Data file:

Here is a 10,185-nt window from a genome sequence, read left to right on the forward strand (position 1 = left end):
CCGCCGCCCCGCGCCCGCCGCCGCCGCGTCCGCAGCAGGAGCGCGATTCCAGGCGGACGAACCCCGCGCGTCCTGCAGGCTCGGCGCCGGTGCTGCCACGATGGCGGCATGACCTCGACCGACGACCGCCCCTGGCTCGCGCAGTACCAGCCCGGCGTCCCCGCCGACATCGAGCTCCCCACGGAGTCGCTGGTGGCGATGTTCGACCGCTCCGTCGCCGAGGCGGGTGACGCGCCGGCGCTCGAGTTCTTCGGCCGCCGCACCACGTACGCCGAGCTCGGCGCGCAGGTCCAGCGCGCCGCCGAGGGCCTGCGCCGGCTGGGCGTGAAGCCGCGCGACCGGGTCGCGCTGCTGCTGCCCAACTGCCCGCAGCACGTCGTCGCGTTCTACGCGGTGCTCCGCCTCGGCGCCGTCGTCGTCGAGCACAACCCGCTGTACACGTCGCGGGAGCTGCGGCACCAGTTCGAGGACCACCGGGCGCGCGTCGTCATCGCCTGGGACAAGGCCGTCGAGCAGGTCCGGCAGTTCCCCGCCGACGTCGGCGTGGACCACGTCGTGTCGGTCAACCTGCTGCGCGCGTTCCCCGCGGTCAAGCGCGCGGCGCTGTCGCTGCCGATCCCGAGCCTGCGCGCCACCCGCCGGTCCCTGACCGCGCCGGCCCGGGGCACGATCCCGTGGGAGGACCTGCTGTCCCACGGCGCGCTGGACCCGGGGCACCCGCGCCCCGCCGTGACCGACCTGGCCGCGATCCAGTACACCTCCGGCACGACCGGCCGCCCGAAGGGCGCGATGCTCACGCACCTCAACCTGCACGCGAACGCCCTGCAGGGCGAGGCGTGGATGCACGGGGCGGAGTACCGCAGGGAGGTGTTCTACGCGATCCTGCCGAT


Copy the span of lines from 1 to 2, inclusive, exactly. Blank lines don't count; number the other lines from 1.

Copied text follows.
Here is a 10,185-nt window from a genome sequence, read left to right on the forward strand (position 1 = left end):
CCGCCGCCCCGCGCCCGCCGCCGCCGCGTCCGCAGCAGGAGCGCGATTCCAGGCGGACGAACCCCGCGCGTCCTGCAGGCTCGGCGCCGGTGCTGCCACGATGGCGGCATGACCTCGACCGACGACCGCCCCTGGCTCGCGCAGTACCAGCCCGGCGTCCCCGCCGACATCGAGCTCCCCACGGAGTCGCTGGTGGCGATGTTCGACCGCTCCGTCGCCGAGGCGGGTGACGCGCCGGCGCTCGAGTTCTTCGGCCGCCGCACCACGTACGCCGAGCTCGGCGCGCAGGTCCAGCGCGCCGCCGAGGGCCTGCGCCGGCTGGGCGTGAAGCCGCGCGACCGGGTCGCGCTGCTGCTGCCCAACTGCCCGCAGCACGTCGTCGCGTTCTACGCGGTGCTCCGCCTCGGCGCCGTCGTCGTCGAGCACAACCCGCTGTACACGTCGCGGGAGCTGCGGCACCAGTTCGAGGACCACCGGGCGCGCGTCGTCATCGCCTGGGACAAGGCCGTCGAGCAGGTCCGGCAGTTCCCCGCCGACGTCGGCGTGGACCACGTCGTGTCGGTCAACCTGCTGCGCGCGTTCCCCGCGGTCAAGCGCGCGGCGCTGTCGCTGCCGATCCCGAGCCTGCGCGCCACCCGCCGGTCCCTGACCGCGCCGGCCCGGGGCACGATCCCGTGGGAGGACCTGCTGTCCCACGGCGCGCTGGACCCGGGGCACCCGCGCCCCGCCGTGACCGACCTGGCCGCGATCCAGTACACCTCCGGCACGACCGGCCGCCCGAAGGGCGCGATGCTCACGCACCTCAACCTGCACGCGAACGCCCTGCAGGGCGAGGCGTGGATGCACGGGGCGGAGTACCGCAGGGAGGTGTTCTACGCGATCCTGCCGAT